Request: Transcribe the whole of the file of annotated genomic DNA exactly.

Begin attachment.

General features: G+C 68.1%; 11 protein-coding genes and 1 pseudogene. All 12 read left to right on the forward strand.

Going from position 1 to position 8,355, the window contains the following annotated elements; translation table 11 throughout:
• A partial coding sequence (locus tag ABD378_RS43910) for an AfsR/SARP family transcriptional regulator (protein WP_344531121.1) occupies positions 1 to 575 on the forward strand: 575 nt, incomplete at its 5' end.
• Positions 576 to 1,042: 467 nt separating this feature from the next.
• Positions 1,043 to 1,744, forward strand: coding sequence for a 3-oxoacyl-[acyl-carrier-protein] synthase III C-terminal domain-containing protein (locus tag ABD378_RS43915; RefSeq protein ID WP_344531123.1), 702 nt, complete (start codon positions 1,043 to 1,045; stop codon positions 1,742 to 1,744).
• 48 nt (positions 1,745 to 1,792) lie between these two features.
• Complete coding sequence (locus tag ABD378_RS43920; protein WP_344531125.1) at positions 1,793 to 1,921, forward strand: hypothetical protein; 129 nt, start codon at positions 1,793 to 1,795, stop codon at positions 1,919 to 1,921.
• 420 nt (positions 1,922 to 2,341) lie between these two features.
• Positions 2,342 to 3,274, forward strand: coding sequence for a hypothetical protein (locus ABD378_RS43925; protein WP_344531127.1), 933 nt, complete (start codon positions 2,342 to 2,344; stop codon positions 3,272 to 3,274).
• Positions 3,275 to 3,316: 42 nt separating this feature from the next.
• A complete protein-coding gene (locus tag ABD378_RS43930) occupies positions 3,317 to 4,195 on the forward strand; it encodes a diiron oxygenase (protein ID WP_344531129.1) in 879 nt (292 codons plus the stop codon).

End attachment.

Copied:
General features: G+C 68.1%; 11 protein-coding genes and 1 pseudogene. All 12 read left to right on the forward strand.

Going from position 1 to position 8,355, the window contains the following annotated elements; translation table 11 throughout:
• A partial coding sequence (locus tag ABD378_RS43910) for an AfsR/SARP family transcriptional regulator (protein WP_344531121.1) occupies positions 1 to 575 on the forward strand: 575 nt, incomplete at its 5' end.
• Positions 576 to 1,042: 467 nt separating this feature from the next.
• Positions 1,043 to 1,744, forward strand: coding sequence for a 3-oxoacyl-[acyl-carrier-protein] synthase III C-terminal domain-containing protein (locus tag ABD378_RS43915; RefSeq protein ID WP_344531123.1), 702 nt, complete (start codon positions 1,043 to 1,045; stop codon positions 1,742 to 1,744).
• 48 nt (positions 1,745 to 1,792) lie between these two features.
• Complete coding sequence (locus tag ABD378_RS43920; protein WP_344531125.1) at positions 1,793 to 1,921, forward strand: hypothetical protein; 129 nt, start codon at positions 1,793 to 1,795, stop codon at positions 1,919 to 1,921.
• 420 nt (positions 1,922 to 2,341) lie between these two features.
• Positions 2,342 to 3,274, forward strand: coding sequence for a hypothetical protein (locus ABD378_RS43925; protein WP_344531127.1), 933 nt, complete (start codon positions 2,342 to 2,344; stop codon positions 3,272 to 3,274).
• Positions 3,275 to 3,316: 42 nt separating this feature from the next.
• A complete protein-coding gene (locus tag ABD378_RS43930) occupies positions 3,317 to 4,195 on the forward strand; it encodes a diiron oxygenase (protein ID WP_344531129.1) in 879 nt (292 codons plus the stop codon).